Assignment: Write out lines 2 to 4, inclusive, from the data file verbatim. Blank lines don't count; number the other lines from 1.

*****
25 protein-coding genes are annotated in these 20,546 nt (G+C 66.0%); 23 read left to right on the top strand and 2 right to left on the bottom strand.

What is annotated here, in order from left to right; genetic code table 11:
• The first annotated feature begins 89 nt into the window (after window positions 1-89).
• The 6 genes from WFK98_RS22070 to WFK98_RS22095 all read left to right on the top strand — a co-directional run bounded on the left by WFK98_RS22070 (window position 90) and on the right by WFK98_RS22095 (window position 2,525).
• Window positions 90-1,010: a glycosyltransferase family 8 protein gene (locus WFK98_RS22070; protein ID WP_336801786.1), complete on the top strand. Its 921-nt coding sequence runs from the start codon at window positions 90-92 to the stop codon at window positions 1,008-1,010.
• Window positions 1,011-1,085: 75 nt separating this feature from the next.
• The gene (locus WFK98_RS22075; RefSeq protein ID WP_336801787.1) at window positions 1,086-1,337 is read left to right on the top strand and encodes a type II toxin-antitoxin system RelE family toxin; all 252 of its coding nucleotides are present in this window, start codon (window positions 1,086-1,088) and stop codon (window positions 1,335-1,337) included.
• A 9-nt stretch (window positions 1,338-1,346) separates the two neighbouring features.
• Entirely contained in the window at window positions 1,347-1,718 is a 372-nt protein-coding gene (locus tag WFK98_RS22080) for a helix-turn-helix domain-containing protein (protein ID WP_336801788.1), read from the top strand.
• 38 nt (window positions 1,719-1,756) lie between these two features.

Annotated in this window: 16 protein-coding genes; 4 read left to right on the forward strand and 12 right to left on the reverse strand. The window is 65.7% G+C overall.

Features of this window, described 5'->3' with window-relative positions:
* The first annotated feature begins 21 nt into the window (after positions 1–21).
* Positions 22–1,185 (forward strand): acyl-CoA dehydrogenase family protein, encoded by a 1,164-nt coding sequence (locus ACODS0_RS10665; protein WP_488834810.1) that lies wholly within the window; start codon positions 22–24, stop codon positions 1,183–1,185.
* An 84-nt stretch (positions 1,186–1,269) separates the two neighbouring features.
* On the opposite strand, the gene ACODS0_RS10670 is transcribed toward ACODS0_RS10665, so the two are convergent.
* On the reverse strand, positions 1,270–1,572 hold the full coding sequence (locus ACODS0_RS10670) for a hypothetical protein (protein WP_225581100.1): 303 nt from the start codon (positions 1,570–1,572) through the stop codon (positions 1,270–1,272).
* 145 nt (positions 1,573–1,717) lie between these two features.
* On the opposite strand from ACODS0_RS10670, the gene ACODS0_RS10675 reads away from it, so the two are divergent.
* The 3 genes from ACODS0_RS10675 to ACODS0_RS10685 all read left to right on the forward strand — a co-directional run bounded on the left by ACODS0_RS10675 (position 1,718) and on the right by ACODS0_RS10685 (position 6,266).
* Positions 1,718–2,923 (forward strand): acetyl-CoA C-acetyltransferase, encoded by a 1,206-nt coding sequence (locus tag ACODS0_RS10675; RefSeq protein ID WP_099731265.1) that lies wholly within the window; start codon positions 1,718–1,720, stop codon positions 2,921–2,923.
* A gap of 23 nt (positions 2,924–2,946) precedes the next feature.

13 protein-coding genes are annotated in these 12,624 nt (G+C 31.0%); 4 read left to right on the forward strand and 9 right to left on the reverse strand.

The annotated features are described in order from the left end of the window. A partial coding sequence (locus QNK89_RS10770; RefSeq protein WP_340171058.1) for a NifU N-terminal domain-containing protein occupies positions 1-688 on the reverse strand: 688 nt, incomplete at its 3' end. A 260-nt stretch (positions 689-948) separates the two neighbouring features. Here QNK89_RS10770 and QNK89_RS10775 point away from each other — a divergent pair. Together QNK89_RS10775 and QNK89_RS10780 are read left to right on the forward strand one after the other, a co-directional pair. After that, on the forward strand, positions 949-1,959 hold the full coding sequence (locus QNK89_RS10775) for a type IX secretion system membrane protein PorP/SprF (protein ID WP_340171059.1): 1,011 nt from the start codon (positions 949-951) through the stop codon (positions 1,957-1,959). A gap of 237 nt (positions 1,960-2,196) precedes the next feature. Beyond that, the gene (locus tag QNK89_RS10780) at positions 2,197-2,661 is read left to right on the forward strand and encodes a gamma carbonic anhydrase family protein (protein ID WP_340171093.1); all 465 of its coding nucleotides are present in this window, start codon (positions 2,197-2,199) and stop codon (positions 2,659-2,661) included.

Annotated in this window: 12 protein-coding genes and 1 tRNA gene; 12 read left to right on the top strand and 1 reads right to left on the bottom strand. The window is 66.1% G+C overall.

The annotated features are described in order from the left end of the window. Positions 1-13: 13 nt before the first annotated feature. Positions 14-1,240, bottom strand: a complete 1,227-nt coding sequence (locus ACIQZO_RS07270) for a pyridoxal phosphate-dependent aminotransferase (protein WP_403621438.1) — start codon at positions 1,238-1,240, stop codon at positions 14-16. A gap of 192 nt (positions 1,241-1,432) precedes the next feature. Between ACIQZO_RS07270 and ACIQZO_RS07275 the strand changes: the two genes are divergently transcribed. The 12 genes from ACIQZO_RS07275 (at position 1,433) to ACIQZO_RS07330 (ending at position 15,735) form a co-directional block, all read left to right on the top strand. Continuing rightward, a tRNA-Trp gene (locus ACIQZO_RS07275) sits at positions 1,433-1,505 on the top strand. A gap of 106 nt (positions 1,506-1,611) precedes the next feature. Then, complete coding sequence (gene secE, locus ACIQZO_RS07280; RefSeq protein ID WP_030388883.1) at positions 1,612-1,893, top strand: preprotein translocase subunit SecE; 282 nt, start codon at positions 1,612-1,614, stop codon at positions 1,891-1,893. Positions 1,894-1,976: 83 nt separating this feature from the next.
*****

What is annotated here, in order from left to right; genetic code table 11:
• The first annotated feature begins 89 nt into the window (after window positions 1-89).
• The 6 genes from WFK98_RS22070 to WFK98_RS22095 all read left to right on the top strand — a co-directional run bounded on the left by WFK98_RS22070 (window position 90) and on the right by WFK98_RS22095 (window position 2,525).